I'm the folk-singing son of a folksinger, who got introduced to jazz in college. I've been riding both trains ever since. I was exclusively a singer until my little brother dropped an acoustic guitar off at my house in the dead of night a decade-and-a-half ago. That was the beginning of a career that has put me on stages all over the world as a band leader, songwriter, and storyteller.
What was the first concert you ever went to?
My first concert was Ellis Marsalis on the Berkeley campus in Oakland with my grandfather. Grandad was a music teacher and musician, who arranged tunes in his head to keep his chin up as a prisoner of war in France during WWII. He took me to a lot of A's games. But that night, it was Ellis Marsalis.
What gear do you use?
I've used a Breedlove SD20 for years, on an off with a Martin D35 and a Martin OM18V. I've been playing for the last few years through a Fishman Aura Spectrum, which I like better than any Fishman product I've ever heard (I haven't been crazy about my Fishman pickups, but in combination with the Aura Spectrum, it's been a pretty much guaranteed great sound, plugh-and-play).
Who was your biggest musical influence growing up?
My dad's album collection had plenty of James Taylor, Plenty of Harry Nilsson, plenty of Cat Stevens, some Keith Jarrett, and a bunch of Bach. It also had a ton of Dylan, which for my dad was the mother lode. I was a grownup before I found my way into Dylan. I started with "Slow Train Coming." Dylan's a pillar for me.
Are you in a band? Have you been in bands?
I've played as Sam Payne for years, with a group that called itself "The Sam Payne Trio," and later "The Sam Payne Project." Right at the center of my work now is a jazz quartet called "Savoy." We play and play. I also work as a storytelling solo artist.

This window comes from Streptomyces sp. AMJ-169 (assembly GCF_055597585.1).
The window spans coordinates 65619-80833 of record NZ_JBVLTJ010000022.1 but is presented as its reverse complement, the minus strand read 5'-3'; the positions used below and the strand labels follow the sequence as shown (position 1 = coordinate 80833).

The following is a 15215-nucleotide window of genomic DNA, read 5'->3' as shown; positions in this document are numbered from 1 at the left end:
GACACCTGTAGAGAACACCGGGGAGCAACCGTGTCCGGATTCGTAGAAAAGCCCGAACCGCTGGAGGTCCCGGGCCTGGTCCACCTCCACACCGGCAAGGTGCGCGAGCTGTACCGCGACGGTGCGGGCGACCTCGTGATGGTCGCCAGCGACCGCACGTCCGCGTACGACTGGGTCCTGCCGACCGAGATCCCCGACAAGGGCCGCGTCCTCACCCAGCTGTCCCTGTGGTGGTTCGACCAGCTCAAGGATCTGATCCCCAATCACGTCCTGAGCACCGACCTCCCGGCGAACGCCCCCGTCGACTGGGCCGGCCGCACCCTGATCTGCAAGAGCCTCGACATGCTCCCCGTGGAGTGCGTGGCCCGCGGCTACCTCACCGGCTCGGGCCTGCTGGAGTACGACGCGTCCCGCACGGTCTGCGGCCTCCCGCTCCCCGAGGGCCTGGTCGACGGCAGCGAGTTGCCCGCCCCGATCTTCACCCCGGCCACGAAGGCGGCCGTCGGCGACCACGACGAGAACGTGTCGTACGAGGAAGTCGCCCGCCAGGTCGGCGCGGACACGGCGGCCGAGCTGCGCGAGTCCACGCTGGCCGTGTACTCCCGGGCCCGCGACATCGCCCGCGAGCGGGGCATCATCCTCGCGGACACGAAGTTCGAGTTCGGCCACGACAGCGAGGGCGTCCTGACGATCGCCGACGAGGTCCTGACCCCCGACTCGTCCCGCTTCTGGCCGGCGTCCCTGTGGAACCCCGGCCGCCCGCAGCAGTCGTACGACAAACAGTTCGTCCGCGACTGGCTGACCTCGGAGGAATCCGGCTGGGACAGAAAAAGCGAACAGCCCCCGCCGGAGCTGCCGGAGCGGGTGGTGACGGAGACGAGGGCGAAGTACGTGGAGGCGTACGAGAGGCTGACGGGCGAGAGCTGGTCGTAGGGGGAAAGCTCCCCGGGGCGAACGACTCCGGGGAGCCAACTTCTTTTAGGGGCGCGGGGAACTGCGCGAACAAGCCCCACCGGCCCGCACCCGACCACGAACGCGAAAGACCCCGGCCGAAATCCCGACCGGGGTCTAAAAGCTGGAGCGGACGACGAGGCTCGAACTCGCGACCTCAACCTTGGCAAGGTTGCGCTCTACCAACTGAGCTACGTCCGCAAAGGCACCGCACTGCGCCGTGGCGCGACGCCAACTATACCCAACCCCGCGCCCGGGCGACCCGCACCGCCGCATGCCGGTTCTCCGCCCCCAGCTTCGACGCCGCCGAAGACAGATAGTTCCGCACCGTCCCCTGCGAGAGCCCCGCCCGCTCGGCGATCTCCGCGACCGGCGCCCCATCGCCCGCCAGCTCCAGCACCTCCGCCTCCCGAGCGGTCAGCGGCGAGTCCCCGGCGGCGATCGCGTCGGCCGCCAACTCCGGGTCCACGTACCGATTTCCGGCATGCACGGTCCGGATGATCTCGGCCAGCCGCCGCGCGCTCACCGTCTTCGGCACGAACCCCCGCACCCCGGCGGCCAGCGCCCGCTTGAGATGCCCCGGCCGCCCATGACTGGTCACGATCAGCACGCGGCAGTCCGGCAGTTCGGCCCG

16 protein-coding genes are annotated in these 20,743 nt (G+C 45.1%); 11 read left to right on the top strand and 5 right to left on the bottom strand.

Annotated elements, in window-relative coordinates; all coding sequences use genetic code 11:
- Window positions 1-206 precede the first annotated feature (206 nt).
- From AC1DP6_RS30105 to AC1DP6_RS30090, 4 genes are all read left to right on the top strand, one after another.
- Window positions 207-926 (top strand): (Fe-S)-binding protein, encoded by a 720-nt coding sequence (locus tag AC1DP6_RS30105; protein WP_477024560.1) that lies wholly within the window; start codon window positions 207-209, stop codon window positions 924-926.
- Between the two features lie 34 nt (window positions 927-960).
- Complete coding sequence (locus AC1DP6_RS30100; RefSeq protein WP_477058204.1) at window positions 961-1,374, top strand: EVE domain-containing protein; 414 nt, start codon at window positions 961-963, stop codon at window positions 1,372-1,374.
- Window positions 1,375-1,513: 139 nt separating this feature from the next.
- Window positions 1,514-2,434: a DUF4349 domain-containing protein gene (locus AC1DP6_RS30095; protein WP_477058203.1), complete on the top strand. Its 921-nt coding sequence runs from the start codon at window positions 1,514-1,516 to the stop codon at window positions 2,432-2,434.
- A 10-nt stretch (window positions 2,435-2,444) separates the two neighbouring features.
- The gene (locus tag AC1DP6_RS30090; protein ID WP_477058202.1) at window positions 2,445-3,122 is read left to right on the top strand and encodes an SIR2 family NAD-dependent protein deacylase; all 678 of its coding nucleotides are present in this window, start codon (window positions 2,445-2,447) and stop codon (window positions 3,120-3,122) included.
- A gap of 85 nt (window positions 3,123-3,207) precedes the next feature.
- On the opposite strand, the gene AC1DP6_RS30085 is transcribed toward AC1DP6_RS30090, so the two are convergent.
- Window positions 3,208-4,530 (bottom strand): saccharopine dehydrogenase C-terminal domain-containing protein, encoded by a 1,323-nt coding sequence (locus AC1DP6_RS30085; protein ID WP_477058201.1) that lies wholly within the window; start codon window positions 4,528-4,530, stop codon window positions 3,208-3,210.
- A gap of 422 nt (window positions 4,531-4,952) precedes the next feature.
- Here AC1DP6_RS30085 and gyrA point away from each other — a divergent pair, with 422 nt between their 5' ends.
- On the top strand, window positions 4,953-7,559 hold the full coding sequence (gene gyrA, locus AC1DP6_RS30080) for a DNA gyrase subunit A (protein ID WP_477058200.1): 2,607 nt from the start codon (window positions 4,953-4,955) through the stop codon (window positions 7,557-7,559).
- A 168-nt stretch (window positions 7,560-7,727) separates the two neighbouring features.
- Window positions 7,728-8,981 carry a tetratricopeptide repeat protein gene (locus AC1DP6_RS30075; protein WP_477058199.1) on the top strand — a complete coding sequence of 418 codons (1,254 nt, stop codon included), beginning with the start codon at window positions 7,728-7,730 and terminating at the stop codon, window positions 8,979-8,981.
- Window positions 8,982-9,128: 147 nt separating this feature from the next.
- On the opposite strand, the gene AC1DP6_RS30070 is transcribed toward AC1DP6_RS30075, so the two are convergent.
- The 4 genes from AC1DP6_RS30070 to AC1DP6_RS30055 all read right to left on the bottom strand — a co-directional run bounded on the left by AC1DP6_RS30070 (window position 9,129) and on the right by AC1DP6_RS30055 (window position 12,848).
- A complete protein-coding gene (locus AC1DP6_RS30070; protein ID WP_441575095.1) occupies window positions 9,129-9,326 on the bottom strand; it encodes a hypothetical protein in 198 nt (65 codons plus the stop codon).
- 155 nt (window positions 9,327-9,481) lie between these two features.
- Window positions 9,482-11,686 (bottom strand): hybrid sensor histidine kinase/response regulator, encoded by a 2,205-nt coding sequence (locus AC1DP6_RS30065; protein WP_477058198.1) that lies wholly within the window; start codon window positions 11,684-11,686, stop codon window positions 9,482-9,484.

If you could jam with anyone, who would it be?
"Jam" might be a strong word, but Stephen Foster is my patron saint. I think "No one to Love" is one of the most beautiful songs in the world. Likewise "O Comrades, Fill No Glass For Me." In terms of people who actually lived while I was alive, I think the biggest musical discovery of my adult experience was "The Last Waltz." I think Levon Helm is a national treasure, God rest his soul.
What's the biggest audience you ever performed to? What's the smallest?
The smallest show I ever played was to two people: a command performance for Richard Dreyfuss and his wife in their hotel room. The largest show I've played was for 8,500 on the fourth of July of, oh, say, 2008. The most memorable performance might have been an amphitheater gig the day after the passing of the father of Denis Zwang, my sax player. We played Gershwin's "Love is Here to Stay," big tears rolling down Denis' cheeks as he went somewhere in a spiraling solo, on and on and on through chorus after heartbreaking chorus. Unforgettable.
You're stuck on a desert island and only get to bring one album with you. What do you pick?
If the ship is going down, and my life depends on picking just one album, I guess I'm going down with the ship.